Lately I’ve been taking a second look at the late Jim Sleeper’s celebrated almanacs of Orange County "historical oddities." Only three were published—in 1971, 1974, and 1986—and they're all out of print. But for those who enjoy reading about the more bizarre aspects of this area's history, a trip to one of our county's libraries—where the almanacs sometimes can be found, though typically as noncirculating reference books—is probably your best bet.
Not only are Jim's almanacs chock-full of all sorts of somewhat off-kilter to seriously strange information, but each also is infused with Jim’s laconic leg-pulling. As he states in the 1974 edition’s preface, "When our first Almanac appeared, we boldly predicted that it would easily sell eight copies. Now, four years later, with that goal well in sight, it is time for a second."
OF PIONEERS & POPCORN Back in July I referred to Jim’s third almanac when recounting the role Dwight Whiting played in Orange County’s "Great Ostrich Boom." But given that we've recently cleared Halloween and now are headed into an earlier-than-usual Thanksgiving, I consider it kismet that yours truly has come upon some Sleeper-provided tidbits devoted solely to Orange County’s popcorn crop.
Yes, initially I too thought popcorn seemed an unlikely topic for this column.
But then I began thinking back to those Halloweens of my childhood. Before the serious trick-or-treating, we always stopped by my maternal grandmother’s home in what is now Old Towne Orange. Then after she’d admired my costume, Grandmother would present me with two or three of her legendary homemade popcorn balls.
Alas, they looked like gooey Styrofoam and probably tasted like it too. Except my mom—always thinking of possible dental complications—cued me to politely thank Grandmother and tell her I’d look forward to enjoying them as after-school treats.
A day or so later, the sticky globs quietly went into the trash.
Instead my mom frequently indulged in what she said was another family tradition: that of serving popcorn in place of Sunday supper. On those evenings we’d take turns moving a large covered skillet back and forth on one of our stove's burners until the fluffy white pieces began to lift the skillet’s lid. Then, taking our bowls into the living room along with a plate of freshly pared apples, my mom and I, and maybe my dad, would sit down to watch Walt Disney’s Wonderful World of Color.
So when I came upon almanac No. 1's Agricultural Oddities and Bumper Crops section, stating that "a favorite early Sunday evening supper was a bowl of popcorn with cream and fresh fruit," I definitely sat up and took notice.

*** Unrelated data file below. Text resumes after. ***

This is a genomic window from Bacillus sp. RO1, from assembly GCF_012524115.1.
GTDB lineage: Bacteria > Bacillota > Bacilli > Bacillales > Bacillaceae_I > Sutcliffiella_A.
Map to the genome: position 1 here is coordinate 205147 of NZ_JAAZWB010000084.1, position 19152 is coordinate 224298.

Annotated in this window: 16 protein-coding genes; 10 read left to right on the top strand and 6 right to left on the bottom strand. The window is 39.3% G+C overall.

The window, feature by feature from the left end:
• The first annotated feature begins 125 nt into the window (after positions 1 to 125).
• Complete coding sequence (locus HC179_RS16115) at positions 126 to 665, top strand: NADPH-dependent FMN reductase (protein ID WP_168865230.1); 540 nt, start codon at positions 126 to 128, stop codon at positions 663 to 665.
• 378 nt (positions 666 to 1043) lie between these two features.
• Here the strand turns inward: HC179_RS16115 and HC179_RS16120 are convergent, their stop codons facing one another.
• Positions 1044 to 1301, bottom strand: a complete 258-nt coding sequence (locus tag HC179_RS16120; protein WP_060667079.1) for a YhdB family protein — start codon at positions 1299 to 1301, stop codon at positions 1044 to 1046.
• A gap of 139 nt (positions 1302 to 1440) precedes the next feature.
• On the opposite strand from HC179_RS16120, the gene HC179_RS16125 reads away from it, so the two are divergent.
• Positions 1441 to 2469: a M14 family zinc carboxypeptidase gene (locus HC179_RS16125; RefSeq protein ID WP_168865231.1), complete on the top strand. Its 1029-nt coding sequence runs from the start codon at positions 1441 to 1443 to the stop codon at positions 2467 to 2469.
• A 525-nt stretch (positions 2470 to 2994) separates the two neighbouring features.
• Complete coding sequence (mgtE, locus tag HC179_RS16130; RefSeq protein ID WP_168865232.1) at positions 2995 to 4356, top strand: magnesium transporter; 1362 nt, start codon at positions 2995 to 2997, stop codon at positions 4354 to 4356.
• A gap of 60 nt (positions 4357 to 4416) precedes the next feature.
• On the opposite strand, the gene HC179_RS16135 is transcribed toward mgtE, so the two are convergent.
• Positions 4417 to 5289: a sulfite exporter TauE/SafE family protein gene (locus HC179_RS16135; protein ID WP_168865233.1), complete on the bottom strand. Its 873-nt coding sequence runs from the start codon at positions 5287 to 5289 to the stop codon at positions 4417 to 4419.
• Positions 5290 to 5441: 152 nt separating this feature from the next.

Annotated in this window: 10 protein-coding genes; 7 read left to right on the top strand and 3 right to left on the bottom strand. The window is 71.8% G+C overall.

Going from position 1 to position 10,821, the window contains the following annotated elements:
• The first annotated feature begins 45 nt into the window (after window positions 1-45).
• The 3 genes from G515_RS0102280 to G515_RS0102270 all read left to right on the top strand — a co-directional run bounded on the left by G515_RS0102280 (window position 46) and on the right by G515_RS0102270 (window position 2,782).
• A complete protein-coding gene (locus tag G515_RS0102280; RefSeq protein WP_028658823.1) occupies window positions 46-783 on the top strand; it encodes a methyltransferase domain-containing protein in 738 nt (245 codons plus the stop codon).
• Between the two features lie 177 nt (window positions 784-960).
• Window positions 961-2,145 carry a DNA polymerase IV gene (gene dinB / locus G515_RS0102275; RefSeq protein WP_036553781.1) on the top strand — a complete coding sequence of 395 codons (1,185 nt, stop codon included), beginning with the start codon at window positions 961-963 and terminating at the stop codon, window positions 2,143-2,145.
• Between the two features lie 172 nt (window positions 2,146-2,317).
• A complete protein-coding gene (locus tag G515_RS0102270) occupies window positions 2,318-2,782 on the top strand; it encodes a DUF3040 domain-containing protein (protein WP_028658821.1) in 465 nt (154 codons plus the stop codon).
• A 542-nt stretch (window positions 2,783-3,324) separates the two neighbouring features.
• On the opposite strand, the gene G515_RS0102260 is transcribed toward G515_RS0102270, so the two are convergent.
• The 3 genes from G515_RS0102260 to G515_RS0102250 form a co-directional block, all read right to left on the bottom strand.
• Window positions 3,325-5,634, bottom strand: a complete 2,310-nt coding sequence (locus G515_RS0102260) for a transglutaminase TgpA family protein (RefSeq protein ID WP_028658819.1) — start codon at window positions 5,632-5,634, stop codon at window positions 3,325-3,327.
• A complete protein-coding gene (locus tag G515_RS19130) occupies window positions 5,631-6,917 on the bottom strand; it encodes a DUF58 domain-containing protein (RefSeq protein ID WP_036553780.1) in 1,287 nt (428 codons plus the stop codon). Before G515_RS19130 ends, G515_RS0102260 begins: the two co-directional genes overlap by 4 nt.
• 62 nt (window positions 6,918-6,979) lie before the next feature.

POP IF YOU’RE POLISH Jim follows this early Orange County menu report with a quick agricultural factoid: "The earliest popcorn statistics are from 1887, when 168 sacks were raised."
And then, an additional revelation: "On her ranch in Santiago Canyon, actress Helena Modjeska raised popcorn in 1905, which she described to a Polish friend as "a kind of corn that jumps up when you roast it, and after roasting it tastes like wadding.'"
All of this prompted me to look up the history of popcorn.
In elementary school I’d been told that the first Thanksgiving was supplemented with several Native American contributions and that popcorn was among them. Now all the bits and pieces of information were coming together!
During the Great Depression—when my mom's parents often struggled to feed their three children on unpredictable citrus ranching income—the crunchy, high-fiber foodstuff would have nicely substituted for an occasional meal, just as my online research indicated.
I also learned that in more recent decades, some DIY folks have gone back to planting and enjoying their own homegrown popcorn.
According to the Jim Sleeper entry, in fact, the kitchen gardens of many pioneer families—including those living in and around El Toro—would've been likely to include four or five rows of popcorn-producing maize. Which is where Modjeska and her agriculturally minded husband, Count Carol Bozenta, may very well have gotten the idea.
If only one of us could've been on hand to pass them the butter and salt!